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'A crash is always a daze, especially when you're hanging from a bridge' - Valentin Ferron on his dramatic Besseges save

By Patrick Fletcher,


Valentin Ferron won a stage of the Critérium du Dauphiné last summer but that fame pales against the attention that has come his way after the dramatic crash on stage 2 of the Etoile de Bessèges .

The Frenchman ended up hanging by his arms off the side of a bridge. Thanks to the quick-thinking help of Alpecin-Deceuninck's Axel Laurence, he managed to haul himself back onto the bridge and incredibly only suffered minor scrapes.

It was a remarkable image that went far beyond cycling media and into the realms of the mainstream, with gifs and memes surely coming soon to a social media platform near you.

Understandably, the whole thing remains a bit of a blur for Ferron.

"I still don't really know how it all happened. There wasn't much time to really take in what was going on," Ferron told Cyclingnews on Friday morning.

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"There was a big crash as we went onto the bridge, and I was obviously caught up, but then riders came in from behind, and somehow I'm bumped out to the right onto the wall of the bridge. I'm not really sure how, but I found myself suspended off the side of it. It was a very odd situation."

Ferron wasn't hanging for too long before Laurence came along and guided him to safety and, looking back, he could see the bridge wasn't far above solid ground. A deathly drop into a so-called ravine was an over-dramatised version of events, but that doesn't mean it wasn't a scary experience.

"I was panicking a bit. It was a pretty worrying situation. Even if I'd fallen, it wasn't that much of a drop, but I could have hurt my ankle or a knee," he said.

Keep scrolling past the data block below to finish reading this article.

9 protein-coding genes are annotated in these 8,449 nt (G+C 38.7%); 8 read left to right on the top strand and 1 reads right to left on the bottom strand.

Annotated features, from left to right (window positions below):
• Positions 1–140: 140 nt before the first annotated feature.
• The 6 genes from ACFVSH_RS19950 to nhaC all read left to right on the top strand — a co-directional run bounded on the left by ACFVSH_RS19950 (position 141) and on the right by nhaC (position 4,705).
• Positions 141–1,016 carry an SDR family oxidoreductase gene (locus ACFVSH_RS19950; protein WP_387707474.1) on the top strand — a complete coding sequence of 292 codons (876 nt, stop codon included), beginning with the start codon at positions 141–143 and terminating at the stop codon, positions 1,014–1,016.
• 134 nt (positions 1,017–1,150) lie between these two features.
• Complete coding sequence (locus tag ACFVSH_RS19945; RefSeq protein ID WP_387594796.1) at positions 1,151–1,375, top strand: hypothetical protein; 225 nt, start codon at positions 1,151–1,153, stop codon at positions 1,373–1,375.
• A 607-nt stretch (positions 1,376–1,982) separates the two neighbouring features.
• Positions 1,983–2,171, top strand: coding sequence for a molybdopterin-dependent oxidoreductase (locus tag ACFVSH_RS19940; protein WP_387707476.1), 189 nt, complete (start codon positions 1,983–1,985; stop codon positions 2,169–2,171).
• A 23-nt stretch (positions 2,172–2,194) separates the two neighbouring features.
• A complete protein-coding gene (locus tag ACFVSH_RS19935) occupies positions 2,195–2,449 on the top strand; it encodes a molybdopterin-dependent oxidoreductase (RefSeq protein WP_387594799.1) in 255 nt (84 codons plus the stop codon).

"I guess I was aware, from looking over my shoulder, that it wasn't much of a drop, but it's difficult to process that at the time, and stay calm.

"After every crash there are lot of things going on in your head. It's a rush, you're a bit dazed, adrenaline is up, it takes a bit of time to understand where you are, how you are, and find your marks. And that's just on a normal road. All that when you're hanging from a bridge is something else."

Ferron said he had a good grip on the bridge, but even then struggles to recall the sensations in his arms and upper body, which don't get much of a workout in the normal routines of a pro cyclist. Nor does he remember quite how he got out of the mess, only knowing that Laurence came along and awkwardly managed help him drag himself back onto the road.

"The whole thing was a blur," he concluded.

Ferron paid tribute to Laurence, underlining his compatriot's point that "in those moments there are no longer team divides - we are all together in the same galley."

He also praised the organisers for taking the "right decision" to call off the stage given the lack of ambulances available for the final 20km.

"Even the finale was a bit dangerous, with a village at 8km to go, with a high chance of another crash. It was a good call."

As for his face - or rather his outstretched arms - being plastered all over the media, he could see the humour but issued a reminder that this was nevertheless still a serious situation.

"It's true, it's quite funny seeing myself in all the media. There's been a lot of focus on me, but in the end I've come off pretty well. There were riders who were a lot less fortunate than me with much worse injuries than mine."

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